Salt-sparing diuretic action of a water-soluble urea analog inhibitor of urea transporters UT-A and UT-B in rats.
ABSTRACT: Inhibitors of kidney urea transporter (UT) proteins have potential use as salt-sparing diuretics ('urearetics') with a different mechanism of action than diuretics that target salt transporters. To study UT inhibition in rats, we screened about 10,000 drugs, natural products and urea analogs for inhibition of rat UT-A1. Drug and natural product screening found nicotine, sanguinarine and an indolcarbonylchromenone with IC50 of 10-20??M. Urea analog screening found methylacetamide and dimethylthiourea (DMTU). DMTU fully and reversibly inhibited rat UT-A1 and UT-B by a noncompetitive mechanism with IC50 of 2-3?mM. Homology modeling and docking computations suggested DMTU binding sites on rat UT-A1. Following a single intraperitoneal injection of 500?mg/kg DMTU, peak plasma concentration was 9?mM with t1/2 of about 10?h, and a urine concentration of 20-40?mM. Rats chronically treated with DMTU had a sustained, reversible reduction in urine osmolality from 1800 to 600 mOsm, a 3-fold increase in urine output, and mild hypokalemia. DMTU did not impair urinary concentrating function in rats on a low protein diet. Compared to furosemide-treated rats, the DMTU-treated rats had greater diuresis and reduced urinary salt loss. In a model of syndrome of inappropriate antidiuretic hormone secretion, DMTU treatment prevented hyponatremia and water retention produced by water-loading in dDAVP-treated rats. Thus, our results establish a rat model of UT inhibition and demonstrate the diuretic efficacy of UT inhibition.
Project description:Urea transporter (UT) proteins, including UT-A in kidney tubule epithelia and UT-B in vasa recta microvessels, facilitate urinary concentrating function. A screen for UT-A inhibitors was developed in MDCK cells expressing UT-A1, water channel aquaporin-1, and YFP-H148Q/V163S. An inwardly directed urea gradient produces cell shrinking followed by UT-A1-dependent swelling, which was monitored by YFP-H148Q/V163S fluorescence. Screening of ~90,000 synthetic small molecules yielded four classes of UT-A1 inhibitors with low micromolar half-maximal inhibitory concentration that fully and reversibly inhibited urea transport by a noncompetitive mechanism. Structure-activity analysis of >400 analogs revealed UT-A1-selective and UT-A1/UT-B nonselective inhibitors. Docking computations based on homology models of UT-A1 suggested inhibitor binding sites. UT-A inhibitors may be useful as diuretics ("urearetics") with a mechanism of action that may be effective in fluid-retaining conditions in which conventional salt transport-blocking diuretics have limited efficacy.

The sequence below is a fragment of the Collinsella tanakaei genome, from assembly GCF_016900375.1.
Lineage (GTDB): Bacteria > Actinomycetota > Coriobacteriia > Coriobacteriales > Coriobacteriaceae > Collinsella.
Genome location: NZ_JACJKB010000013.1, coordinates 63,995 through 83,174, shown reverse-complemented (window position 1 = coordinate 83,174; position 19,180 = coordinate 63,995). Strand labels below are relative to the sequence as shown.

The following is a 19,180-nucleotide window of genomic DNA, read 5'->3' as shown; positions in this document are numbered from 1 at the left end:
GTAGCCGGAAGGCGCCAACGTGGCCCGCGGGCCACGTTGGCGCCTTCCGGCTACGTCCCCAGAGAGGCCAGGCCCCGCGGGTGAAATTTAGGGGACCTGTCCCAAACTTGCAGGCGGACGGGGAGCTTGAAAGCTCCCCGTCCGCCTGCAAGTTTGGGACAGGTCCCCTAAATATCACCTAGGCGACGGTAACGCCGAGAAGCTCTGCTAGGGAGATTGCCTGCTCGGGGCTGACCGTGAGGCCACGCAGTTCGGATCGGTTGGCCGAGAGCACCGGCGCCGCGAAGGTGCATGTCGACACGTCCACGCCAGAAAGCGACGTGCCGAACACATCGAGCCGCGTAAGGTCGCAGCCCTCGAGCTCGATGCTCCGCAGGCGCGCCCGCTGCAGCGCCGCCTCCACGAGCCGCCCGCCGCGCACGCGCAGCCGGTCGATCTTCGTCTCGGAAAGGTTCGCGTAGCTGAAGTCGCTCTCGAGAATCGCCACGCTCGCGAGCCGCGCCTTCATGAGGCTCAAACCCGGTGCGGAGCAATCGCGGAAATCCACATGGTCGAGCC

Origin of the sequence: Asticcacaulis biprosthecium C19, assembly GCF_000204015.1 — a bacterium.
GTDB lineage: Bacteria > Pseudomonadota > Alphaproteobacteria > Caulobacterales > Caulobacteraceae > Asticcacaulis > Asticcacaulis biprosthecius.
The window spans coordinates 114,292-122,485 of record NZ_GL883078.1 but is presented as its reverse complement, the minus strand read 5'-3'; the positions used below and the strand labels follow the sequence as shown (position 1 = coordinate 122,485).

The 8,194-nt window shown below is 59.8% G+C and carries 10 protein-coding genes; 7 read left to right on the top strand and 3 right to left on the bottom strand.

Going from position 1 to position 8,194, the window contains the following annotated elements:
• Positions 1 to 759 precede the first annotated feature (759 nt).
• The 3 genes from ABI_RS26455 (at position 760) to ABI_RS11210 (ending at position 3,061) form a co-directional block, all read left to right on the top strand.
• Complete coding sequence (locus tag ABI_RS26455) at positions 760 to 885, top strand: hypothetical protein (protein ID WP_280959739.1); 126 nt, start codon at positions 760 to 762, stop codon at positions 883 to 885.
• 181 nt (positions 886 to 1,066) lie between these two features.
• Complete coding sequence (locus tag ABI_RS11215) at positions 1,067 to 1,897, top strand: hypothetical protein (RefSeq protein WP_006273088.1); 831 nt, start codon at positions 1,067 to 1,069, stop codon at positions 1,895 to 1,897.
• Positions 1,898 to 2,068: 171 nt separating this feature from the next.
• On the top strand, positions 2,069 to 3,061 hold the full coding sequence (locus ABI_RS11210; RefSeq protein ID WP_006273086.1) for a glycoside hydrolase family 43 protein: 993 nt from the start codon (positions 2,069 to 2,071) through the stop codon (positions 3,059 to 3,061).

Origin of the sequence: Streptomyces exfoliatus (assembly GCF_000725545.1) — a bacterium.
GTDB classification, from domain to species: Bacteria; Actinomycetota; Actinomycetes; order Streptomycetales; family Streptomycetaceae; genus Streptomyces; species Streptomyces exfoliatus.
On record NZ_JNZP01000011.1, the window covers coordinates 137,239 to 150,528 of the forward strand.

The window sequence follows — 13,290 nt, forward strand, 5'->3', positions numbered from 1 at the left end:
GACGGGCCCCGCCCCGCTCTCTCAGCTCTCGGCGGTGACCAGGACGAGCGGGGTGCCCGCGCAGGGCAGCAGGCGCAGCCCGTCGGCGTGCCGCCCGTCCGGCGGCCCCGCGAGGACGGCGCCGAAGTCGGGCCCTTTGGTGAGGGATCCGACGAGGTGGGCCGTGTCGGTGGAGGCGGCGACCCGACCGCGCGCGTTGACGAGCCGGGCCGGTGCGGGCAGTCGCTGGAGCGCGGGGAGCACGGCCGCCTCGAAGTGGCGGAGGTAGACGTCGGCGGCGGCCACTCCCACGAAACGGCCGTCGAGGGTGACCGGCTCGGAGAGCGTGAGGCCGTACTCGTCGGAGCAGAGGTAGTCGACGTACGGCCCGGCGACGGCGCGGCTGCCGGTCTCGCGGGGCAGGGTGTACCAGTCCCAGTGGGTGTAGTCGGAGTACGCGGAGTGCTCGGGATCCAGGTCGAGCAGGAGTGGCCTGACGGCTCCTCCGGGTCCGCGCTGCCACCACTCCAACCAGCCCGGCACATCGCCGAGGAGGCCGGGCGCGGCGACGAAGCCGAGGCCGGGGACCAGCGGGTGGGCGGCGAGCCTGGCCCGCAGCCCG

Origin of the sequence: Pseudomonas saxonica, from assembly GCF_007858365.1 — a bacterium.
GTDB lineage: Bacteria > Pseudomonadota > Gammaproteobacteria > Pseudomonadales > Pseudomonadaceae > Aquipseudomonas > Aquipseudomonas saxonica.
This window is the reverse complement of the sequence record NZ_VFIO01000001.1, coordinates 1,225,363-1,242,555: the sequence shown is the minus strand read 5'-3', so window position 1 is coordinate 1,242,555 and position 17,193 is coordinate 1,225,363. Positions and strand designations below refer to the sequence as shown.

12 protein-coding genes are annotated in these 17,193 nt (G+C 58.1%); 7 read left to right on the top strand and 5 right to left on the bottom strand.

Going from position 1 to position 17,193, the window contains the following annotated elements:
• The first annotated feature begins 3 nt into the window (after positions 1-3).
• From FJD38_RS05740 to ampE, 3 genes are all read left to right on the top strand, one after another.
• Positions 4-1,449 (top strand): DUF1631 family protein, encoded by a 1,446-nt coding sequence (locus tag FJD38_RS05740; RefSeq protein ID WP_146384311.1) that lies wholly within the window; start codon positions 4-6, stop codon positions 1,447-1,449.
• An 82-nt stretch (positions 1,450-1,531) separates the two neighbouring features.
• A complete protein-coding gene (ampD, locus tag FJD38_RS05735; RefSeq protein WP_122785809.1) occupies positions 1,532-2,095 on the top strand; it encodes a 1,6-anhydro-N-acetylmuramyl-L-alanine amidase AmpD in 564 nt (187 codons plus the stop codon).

Project description:Urea transport (UT) proteins of the UT-A class are expressed in epithelial cells in kidney tubules, where they are required for the formation of a concentrated urine by countercurrent multiplication. Here, using a recently developed high-throughput assay to identify UT-A inhibitors, a screen of 50,000 synthetic small molecules identified UT-A inhibitors of aryl-thiazole, ?-sultambenzosulfonamide, aminocarbonitrile butene, and 4-isoxazolamide chemical classes. Structure-activity analysis identified compounds that inhibited UT-A selectively by a noncompetitive mechanism with IC50 down to ?1 ?M. Molecular modeling identified putative inhibitor binding sites on rat UT-A. To test compound efficacy in rats, formulations and administration procedures were established to give therapeutic inhibitor concentrations in blood and urine. We found that intravenous administration of an indole thiazole or a ?-sultambenzosulfonamide at 20 mg/kg increased urine output by 3-5-fold and reduced urine osmolality by ?2-fold compared to vehicle control rats, even under conditions of maximum antidiuresis produced by 1-deamino-8-D-arginine vasopressin (DDAVP). The diuresis was reversible and showed urea > salt excretion. The results provide proof of concept for the diuretic action of UT-A-selective inhibitors. UT-A inhibitors are first in their class salt-sparing diuretics with potential clinical indications in volume-overload edemas and high-vasopressin-associated hyponatremias.